Anticipated 2023 production might save 12,500 chicken lives––or more. It’s a start.
SAN FRANCISCO, California––The U.S. Department of Agriculture on June 22, 2023 authorized Upside Foods of Alameda, California, and Good Meat Inc., of Berkeley, California, to start selling cell-cultured, lab-grown chicken meat produced without slaughtering animals to stores, restaurants, and the general public.
The Upside Foods and Good Meat Inc. products will be USDA-inspected, just like actual chicken carcasses from a slaughterhouse, except that the cell-cultured, lab-grown chicken meat, produced without the use of a blood serum medium, will be much more consistent in quality, with vastly less risk of infection and contamination than meat from chickens raised in a stinking haze of guano dust.
The USDA already agreed in March 2023 that the Upside Foods and Good Meat Inc. products produced without use of serum are safe to eat.
“Initial production will be limited”
“Both firms emphasized that initial production will be limited,” wrote Jonel Aleccia and Laura Ungar of Associated Press.
The Upside Foods manufacturing facility in Emeryville, California, an industrial suburb tucked between Berkeley and Oakland, “can produce up to 50,000 pounds of cultivated meat products a year,” Aleccia and Ungar said, “though the Upside goal is to expand to 400,000 pounds per year. Good Meat officials wouldn’t estimate a production goal.”
Since the average weight of “broiler chickens” sold in U.S. supermarkets is about four pounds, and since Good Meat Inc. figures to be able to at least match Upside Foods output, their combined production might save 12,500 chicken lives in 2023 alone, and then rapidly ramp up from there.
“By comparison, the U.S. produces about 50 billion pounds of chicken meat per year” from live chickens,” Aleccia and Ungar cautioned.
Chickens squawk, but money talks
“Cost will be another sticking point,” Aleccia and Ungar added. “Neither Upside nor Good Meat officials would reveal the price of a single chicken cutlet, saying only that it’s been reduced by orders of magnitude since the firms began offering demonstrations,” several years ago.
“Eventually,” Aleccia and Ungar reported, “the price is expected to mirror high-end organic chicken, which sells for up to $20 per pound.”
KFC, Chick-Fil-A, Perdue Farms, and the Tyson poultry empire may not be looking over their shoulders yet, but––as production scales up to compete for market demand––cell-cultured chicken meat comes with significant potential economic as well as ethical and public health advantages over meat produced by raising and killing animals.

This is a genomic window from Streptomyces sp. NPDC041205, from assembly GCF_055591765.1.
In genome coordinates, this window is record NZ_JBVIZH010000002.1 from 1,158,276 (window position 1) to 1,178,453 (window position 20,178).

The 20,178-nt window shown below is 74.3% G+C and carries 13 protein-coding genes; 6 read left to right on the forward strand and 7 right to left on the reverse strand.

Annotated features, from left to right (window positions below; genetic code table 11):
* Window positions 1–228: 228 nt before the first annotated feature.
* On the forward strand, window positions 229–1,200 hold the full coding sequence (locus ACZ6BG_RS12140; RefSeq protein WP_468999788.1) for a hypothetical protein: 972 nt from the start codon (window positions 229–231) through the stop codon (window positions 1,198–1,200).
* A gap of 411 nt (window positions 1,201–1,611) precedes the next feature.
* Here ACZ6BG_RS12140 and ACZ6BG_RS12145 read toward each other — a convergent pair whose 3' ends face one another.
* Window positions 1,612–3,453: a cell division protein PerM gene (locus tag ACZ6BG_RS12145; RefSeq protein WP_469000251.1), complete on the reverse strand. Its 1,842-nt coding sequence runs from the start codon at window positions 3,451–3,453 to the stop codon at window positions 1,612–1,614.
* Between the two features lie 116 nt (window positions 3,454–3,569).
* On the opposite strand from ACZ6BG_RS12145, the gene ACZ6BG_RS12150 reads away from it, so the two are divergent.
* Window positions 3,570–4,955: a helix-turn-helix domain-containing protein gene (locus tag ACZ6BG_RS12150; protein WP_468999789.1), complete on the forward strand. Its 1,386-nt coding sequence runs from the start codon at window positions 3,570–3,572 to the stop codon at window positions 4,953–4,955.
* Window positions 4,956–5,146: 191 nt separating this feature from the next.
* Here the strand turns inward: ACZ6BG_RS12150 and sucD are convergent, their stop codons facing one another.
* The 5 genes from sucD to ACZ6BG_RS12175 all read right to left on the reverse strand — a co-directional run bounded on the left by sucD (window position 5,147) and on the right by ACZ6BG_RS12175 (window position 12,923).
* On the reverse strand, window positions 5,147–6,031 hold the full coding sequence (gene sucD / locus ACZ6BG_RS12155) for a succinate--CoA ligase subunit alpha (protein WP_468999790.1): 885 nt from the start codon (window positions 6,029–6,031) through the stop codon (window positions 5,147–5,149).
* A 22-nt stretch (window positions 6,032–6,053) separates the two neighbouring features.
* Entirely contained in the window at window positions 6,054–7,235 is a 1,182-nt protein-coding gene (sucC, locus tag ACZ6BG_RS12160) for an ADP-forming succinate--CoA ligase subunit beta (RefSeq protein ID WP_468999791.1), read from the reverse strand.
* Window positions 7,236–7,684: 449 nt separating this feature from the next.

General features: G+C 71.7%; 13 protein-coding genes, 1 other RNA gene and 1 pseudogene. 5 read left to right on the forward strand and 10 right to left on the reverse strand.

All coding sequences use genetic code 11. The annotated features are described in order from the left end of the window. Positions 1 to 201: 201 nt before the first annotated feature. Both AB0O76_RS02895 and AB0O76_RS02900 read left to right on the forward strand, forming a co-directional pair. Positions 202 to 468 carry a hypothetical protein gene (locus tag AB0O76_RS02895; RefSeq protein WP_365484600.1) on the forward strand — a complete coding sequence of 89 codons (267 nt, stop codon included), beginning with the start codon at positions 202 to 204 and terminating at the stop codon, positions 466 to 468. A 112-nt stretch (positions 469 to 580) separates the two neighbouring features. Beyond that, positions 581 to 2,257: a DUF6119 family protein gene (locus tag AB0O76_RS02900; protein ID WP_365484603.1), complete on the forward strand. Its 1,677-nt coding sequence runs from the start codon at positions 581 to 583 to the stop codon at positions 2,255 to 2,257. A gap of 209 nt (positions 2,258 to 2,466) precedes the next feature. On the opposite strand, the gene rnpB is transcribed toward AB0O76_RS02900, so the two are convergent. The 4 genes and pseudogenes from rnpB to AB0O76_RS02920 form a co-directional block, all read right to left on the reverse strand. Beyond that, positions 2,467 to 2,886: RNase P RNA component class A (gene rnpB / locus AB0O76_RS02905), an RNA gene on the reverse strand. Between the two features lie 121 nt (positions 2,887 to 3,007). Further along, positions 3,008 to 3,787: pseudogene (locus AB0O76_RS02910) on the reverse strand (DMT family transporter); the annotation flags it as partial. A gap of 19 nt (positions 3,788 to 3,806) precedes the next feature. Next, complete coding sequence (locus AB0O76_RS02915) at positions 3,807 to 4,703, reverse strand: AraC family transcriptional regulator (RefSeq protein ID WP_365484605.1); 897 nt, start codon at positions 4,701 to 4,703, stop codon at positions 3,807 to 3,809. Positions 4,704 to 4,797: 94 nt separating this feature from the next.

Realizing that potential, while selling enough lab-grown chicken meat meanwhile to stay in business, is the challenge ahead.
“We can do it in a different way”
“Instead of all of that land and all of that water used to feed all of these animals who are slaughtered, we can do it in a different way,” Good Meat Inc. cofounder Josh Tetrick told Aleccia and Ungar of Associated Press.
Explained Aleccia and Ungar, “Cultivated meat is grown in steel tanks, using cells that come from a living animal, a fertilized egg or a special bank of stored cells. In Upside’s case, it comes out in large sheets that are then formed into shapes like chicken cutlets and sausages. Good Meat, which already sells cultivated meat in Singapore, the first country to allow it, turns masses of chicken cells into cutlets, nuggets, shredded meat and satays.”
“New era of meat products aimed at eliminating harm to animals”
The USDA approval, Aleccia and Ungar assessed, “launches a new era of meat production aimed at eliminating harm to animals and drastically reducing the environmental impacts of grazing, growing feed for animals and animal waste.
“Good Meat won multiple regulatory approvals for its chicken in Singapore in 2020 and 2021,” a Good Meat Inc. media release explained, “and in January 2023 received a key clearance that paves the way for greater scalability, lower manufacturing costs and a more sustainable product..
“In the United States, under the Federal Meat Inspection Act and Poultry Products Inspection Act, all meat and poultry sold commercially must pass inspection to ensure that it is safe, wholesome and properly labeled,” the Good Meat Inc. release continued. “To accomplish this, USDA’s Food Safety and Inspection Service places inspectors in slaughterhouses and processing plants––and for the first time will assign inspectors to Good Meat and other cultivated meat and poultry facilities that follow.
“As part of the USDA’s approval, Good Meat received a grant of inspection for its demonstration plant in Alameda, California, as has its contract manufacturing partner, Joinn Biologics,” Good Meat Inc. said. “The comprehensive vetting includes facilities and equipment; standard operating procedure for sanitation; and the systematic approach to identification, evaluation and control of food safety hazards known as HACCP,” short for “Hazard analysis and critical control points.”